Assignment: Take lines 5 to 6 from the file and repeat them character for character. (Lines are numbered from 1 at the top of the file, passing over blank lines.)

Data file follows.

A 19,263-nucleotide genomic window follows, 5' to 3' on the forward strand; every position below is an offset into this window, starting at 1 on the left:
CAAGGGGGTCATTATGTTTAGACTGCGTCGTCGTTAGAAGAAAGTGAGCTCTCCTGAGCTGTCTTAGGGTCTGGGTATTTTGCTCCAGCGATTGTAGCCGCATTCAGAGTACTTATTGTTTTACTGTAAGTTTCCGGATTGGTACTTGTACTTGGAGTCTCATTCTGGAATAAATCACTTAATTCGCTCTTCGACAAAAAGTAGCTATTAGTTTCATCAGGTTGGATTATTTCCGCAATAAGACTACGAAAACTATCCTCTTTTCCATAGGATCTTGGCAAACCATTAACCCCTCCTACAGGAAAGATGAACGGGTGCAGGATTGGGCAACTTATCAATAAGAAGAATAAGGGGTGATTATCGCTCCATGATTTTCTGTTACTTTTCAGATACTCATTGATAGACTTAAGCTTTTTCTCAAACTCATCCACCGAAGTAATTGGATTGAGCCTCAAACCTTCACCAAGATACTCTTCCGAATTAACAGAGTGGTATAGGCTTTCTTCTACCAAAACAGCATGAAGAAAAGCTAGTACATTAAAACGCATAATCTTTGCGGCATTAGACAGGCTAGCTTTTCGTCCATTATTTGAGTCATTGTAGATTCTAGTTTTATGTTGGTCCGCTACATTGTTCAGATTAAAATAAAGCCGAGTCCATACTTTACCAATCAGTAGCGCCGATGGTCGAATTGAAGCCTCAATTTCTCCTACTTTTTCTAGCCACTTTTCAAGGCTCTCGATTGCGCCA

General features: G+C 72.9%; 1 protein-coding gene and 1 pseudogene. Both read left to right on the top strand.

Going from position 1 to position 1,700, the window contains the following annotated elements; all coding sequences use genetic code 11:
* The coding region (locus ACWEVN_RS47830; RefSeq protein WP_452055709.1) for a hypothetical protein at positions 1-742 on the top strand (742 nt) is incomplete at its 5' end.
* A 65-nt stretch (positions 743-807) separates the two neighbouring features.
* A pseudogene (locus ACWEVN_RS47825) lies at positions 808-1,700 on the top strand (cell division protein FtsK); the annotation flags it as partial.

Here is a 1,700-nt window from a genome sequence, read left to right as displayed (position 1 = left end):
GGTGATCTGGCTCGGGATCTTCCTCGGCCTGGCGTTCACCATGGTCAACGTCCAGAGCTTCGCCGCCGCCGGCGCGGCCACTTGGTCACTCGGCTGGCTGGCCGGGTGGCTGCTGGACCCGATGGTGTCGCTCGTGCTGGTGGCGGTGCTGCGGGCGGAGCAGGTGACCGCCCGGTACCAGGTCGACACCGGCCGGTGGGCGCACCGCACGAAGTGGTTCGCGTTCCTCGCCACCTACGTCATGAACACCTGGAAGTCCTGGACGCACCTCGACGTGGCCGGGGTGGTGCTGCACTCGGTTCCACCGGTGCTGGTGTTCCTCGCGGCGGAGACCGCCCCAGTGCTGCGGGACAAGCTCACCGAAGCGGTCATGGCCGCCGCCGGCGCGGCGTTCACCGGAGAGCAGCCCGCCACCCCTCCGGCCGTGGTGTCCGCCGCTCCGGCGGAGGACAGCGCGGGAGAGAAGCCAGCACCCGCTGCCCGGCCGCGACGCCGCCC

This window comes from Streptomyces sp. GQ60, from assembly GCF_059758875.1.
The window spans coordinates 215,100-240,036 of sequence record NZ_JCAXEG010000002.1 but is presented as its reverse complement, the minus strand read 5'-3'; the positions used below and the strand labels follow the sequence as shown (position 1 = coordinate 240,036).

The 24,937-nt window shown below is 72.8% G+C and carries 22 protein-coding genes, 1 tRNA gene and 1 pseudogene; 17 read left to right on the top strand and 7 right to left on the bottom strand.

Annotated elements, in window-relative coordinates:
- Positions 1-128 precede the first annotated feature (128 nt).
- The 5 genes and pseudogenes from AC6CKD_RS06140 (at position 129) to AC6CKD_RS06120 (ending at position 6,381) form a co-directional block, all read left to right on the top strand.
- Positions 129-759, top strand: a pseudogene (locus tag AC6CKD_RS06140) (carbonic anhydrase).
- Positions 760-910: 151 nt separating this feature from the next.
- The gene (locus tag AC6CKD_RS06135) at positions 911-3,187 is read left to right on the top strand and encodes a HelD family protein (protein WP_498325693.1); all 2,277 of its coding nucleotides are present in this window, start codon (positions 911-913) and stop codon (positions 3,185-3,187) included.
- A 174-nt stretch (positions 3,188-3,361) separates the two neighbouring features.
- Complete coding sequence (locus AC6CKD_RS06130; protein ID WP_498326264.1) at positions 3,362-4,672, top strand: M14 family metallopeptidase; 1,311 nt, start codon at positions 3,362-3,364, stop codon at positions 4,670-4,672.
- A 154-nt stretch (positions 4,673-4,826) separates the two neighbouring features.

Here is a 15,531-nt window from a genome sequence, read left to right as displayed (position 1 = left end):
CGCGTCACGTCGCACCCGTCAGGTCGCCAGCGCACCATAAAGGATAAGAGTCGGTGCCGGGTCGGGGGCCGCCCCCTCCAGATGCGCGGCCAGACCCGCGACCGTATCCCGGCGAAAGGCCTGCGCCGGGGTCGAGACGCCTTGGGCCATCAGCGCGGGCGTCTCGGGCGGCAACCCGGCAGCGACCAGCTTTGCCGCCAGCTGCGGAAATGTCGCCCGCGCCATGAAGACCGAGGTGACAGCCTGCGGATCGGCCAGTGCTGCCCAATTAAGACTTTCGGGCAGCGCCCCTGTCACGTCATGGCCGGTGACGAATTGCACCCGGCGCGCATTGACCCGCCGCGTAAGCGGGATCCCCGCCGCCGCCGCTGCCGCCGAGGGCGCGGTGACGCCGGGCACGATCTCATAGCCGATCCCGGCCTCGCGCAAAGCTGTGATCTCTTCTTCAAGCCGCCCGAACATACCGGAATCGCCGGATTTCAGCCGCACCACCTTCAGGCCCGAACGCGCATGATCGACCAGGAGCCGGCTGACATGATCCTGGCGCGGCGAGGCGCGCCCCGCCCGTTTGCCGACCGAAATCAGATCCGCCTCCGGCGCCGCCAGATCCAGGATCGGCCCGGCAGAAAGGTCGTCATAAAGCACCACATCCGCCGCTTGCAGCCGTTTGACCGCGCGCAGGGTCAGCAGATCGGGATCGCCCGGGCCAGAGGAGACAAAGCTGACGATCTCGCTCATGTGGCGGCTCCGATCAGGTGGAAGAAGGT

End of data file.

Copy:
* The coding region (locus ACWEVN_RS47830; RefSeq protein WP_452055709.1) for a hypothetical protein at positions 1-742 on the top strand (742 nt) is incomplete at its 5' end.
* A 65-nt stretch (positions 743-807) separates the two neighbouring features.